Anyway, what's funny about attending events for and with children, you spend so much time preparing yourself for inappropriate behavior by children that you forget altogether to prepare yourself for inappropriate behavior by adults. Like most any teacher will tell you-- it's not the kids that drive you batshit, it's the parents.

After the concert had started (there were several mini "acts" prior to "Peter and the Wolf") in walked a husband and wife team, and their two daughters, one was three and the other was an infant. Dad handled the three-year-old, and mom had the infant on her lap.

"I need my Blackberry," Mom hissed to Dad not two minutes after they were seated, squarely in front of us. Awesome. So, Dad handed the Blackberry over to Mom. Silly Apron thought Mom asked for the device so urgently because she had forgotten to silence it. Oh, no. She started taking pictures. Pictures of her husband holding the older daughter, and pictures of herself holding the bewildered, pink-hued infant. I mean, hey-- how could I blame her-- they arrived after the "taking of photographs during the performance is strictly prohibited" warning.

I have to admit to getting a little steamed after she turned the flash on to take pictures of herself holding the baby, temporarily blinding me. Fortunately, I regained my sight long enough to watch over her shoulder in astonishment as she used the Mobile Update function on Facebook to upload the pictures so all her friends could see how chic her family was-- at the Philadelphia Orchestra at 11:30.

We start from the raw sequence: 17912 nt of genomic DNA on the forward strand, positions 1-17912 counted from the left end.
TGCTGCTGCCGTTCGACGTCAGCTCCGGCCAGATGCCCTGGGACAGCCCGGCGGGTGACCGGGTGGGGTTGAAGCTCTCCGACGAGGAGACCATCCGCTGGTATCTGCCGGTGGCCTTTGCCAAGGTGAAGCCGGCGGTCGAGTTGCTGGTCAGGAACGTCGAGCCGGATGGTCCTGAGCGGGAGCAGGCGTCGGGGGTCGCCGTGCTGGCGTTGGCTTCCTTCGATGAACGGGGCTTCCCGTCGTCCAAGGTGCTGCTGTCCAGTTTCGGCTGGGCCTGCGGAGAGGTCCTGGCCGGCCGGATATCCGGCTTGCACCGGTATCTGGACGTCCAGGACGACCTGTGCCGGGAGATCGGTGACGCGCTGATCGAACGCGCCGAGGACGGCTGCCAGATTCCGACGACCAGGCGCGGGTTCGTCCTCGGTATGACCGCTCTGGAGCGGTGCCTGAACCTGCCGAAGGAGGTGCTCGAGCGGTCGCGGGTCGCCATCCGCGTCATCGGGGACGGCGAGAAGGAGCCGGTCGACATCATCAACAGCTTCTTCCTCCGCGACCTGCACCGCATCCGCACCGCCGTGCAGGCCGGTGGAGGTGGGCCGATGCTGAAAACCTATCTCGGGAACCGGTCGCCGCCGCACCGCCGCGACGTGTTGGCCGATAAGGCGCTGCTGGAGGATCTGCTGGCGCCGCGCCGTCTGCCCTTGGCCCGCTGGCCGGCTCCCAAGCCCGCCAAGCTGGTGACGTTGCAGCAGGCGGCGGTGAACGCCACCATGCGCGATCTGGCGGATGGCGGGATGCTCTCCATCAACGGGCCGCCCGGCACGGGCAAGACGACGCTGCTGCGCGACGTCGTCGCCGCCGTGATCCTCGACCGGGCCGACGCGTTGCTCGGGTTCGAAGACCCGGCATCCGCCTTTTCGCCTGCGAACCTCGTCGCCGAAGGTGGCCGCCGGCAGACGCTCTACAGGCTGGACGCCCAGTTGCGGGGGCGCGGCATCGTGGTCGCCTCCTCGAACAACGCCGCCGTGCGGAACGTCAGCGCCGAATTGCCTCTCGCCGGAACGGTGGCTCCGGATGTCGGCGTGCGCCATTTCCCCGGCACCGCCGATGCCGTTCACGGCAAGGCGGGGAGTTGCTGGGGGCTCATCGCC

Wouldn't you know that, once the pictures were uploaded, they left the auditorium? Strangely enough, the woman's pocket book was still there on the floor so, after the concert, while we were all applauding the conductor and the narrator, they came back to retrieve the bag, unfortunately before I had time to defecate in it.

Now, I'm not a conspiracy theorist by nature, but it seemed an awful lot to me like these people came to this concert for the express purpose of demonstrating to their Facebook pals just how fucking awesome and metro and cultured they are, and how well they're bringing up their daughters, exposing them to the finer things in life. Of course, their daughters didn't even get to see or hear "Peter and the Wolf," didn't get to experience the absolute charm with which the animals were portrayed onstage (the wolf was a huge gray suitcase with fur ears and a tail glued on) and the infant's brain is basically a Jell-O Jiggler, so what would have been the difference to her anyway?

Look, I know all about the age in which we live. I know. And I know that I've certainly been guilty of the "OOh, let's take a picture of XYZ situation, it'll look great on Facebook" instinct, and I've followed through on that instinct on numerous occasions, but I don't do it without worrying about what it says about me, about us, about it all. Have we become a people who cannot just... be in any one given place, situation, or circumstance without recording it for Facebookville and earnestly awaiting validation, that coveted Thumbs Up, that snark-laden, clever comment that starts a chain of one-upmanship until the next status update?

I'm sure I'm not the first schmegeggie to opine about this, and I don't know what the answer is, or, if there is an answer, or if there is even a question. I just get mad sometimes. And this is Angry Apron, signing off.

See you on Facebook, Friend.

No comments:

Post a Comment

Got something to say? Rock on with your badass apron!